The presentment agency was not a party to, and took no position, on Legal Aid’s motion.
Judge Hunt held that Ms. Tuntigian must continue the representation.
“Given the allegations made by the respondent’s mother, her confrontational position towards the Law Guardian’s office and her general uncooperativeness, the concerns raised by the Legal Aid Society are understandable. However, upon the inquiry made in open court, there is no factual or legal ground which would require a mid-trial disqualification of respondent’s Law Guardian,” the judge wrote.
In refusing to replace the attorney for the child, Judge Hunt noted that “an accused juvenile delinquent has both constitutional and statutory rights to be represented by counsel.”
Although a parent may advise a child accused of being a juvenile delinquent, “it is the Law Guardian who acts as the child’s attorney with all of the inherent responsibilities created by that relationship,” the judge said.
And while an allegation that a conflict between the youth and the attorney for the child might warrant replacing the lawyer, in this case, Malik “specifically denied any conflict with his Law Guardian and indicated his desire that she continue representing him,” the judge wrote.
Judge Hunt distinguished the case from one “where the parent of the accused juvenile delinquent is seeking to vindicate the child’s right to be represented by counsel of the child’s own choosing . . . or where the parent is acting on her child’s behalf in an attempt to replace a Law Guardian who is embroiled in an irreconcilable conflict with the child.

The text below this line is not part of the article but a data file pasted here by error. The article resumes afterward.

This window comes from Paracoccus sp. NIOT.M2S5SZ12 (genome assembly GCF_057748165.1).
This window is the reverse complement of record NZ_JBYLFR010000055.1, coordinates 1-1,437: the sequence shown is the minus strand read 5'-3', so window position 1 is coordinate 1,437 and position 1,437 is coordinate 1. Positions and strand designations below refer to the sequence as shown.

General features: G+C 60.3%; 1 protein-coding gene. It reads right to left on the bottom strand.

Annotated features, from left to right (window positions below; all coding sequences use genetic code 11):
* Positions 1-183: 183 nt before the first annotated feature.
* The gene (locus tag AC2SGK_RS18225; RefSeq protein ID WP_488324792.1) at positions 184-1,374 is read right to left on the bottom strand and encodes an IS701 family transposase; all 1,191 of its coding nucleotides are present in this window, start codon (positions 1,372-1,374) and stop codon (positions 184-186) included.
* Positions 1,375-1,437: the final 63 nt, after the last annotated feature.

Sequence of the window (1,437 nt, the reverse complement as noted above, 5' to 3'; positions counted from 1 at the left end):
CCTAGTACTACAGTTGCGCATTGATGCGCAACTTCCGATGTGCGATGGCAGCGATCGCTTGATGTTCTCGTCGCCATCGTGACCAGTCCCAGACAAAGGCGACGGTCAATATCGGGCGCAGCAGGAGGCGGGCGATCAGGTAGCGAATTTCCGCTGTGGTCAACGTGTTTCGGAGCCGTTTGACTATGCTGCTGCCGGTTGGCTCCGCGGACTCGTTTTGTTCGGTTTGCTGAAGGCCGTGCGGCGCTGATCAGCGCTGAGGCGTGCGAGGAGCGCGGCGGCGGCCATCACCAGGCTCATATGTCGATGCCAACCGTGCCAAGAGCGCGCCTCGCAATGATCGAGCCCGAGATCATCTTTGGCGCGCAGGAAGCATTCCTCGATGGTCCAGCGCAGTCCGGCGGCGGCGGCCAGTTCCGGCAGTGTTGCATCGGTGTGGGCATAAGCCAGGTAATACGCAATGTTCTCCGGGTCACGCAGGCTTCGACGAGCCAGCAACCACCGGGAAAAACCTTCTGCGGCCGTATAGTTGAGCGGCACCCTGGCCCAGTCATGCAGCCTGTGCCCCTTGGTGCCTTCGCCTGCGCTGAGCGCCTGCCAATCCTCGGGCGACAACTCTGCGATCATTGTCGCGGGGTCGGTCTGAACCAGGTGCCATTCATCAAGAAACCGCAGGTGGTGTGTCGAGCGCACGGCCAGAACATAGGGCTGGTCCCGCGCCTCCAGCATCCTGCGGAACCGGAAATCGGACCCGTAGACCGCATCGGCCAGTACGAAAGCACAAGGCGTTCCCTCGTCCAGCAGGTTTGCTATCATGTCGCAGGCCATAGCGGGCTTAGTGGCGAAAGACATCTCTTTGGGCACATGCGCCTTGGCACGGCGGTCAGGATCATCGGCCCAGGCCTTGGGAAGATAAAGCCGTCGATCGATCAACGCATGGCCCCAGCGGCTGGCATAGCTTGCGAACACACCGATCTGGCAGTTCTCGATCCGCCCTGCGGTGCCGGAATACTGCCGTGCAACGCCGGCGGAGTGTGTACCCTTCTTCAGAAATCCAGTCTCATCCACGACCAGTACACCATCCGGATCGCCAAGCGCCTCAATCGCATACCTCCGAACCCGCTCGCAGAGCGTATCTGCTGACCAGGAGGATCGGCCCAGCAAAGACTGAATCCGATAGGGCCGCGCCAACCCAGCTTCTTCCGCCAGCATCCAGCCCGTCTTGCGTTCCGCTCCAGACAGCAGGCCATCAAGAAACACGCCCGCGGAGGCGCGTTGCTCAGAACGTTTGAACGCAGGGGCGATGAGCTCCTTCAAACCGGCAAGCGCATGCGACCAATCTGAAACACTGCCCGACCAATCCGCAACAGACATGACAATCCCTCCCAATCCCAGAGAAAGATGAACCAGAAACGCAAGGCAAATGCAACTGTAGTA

“Instead, this application appears to be motivated by the non-party’s mother’s desire to replace the Law Guardian with someone whom she believes she will have a better relationship with or someone who will advance interests which are unrelated to the proceeding before this Court,” the judge wrote in denying Legal Aid’s motion.
However, if Ms. Tuntigian believes the mother is “actively interfering” with her representation of the child, the attorney should move for a guardian ad litem to act as Malik’s “adult advisor” in lieu of Ms. Washington.
Senior counsel Ralph M.C. Sabatino of the New York City Law Department represented the presentment agency.
In an interview, Tamara A. Steckler, head of Legal Aid’s Juvenile Rights Practice, said no one at Legal Aid ever threatened Malik.
“We were happy to remain in the case,” she added.
A spokeswoman for the Law Department said the application made by Legal Aid in this case was unusual.
Andrew Schepard, a family law professor at Hofstra University School of Law and a Law Journal columnist, agreed that the case involved a unique situation.
Parents and children usually do not disagree on the quality of the representation, Mr. Schepard noted. He said it was also unusual for a lawyer to attempt to withdraw based on the behavior of the parent, not the client.
While it “would be better if the youth and mom” were to act as a team, Mr. Schepard said the youth has the right to terminate the representation.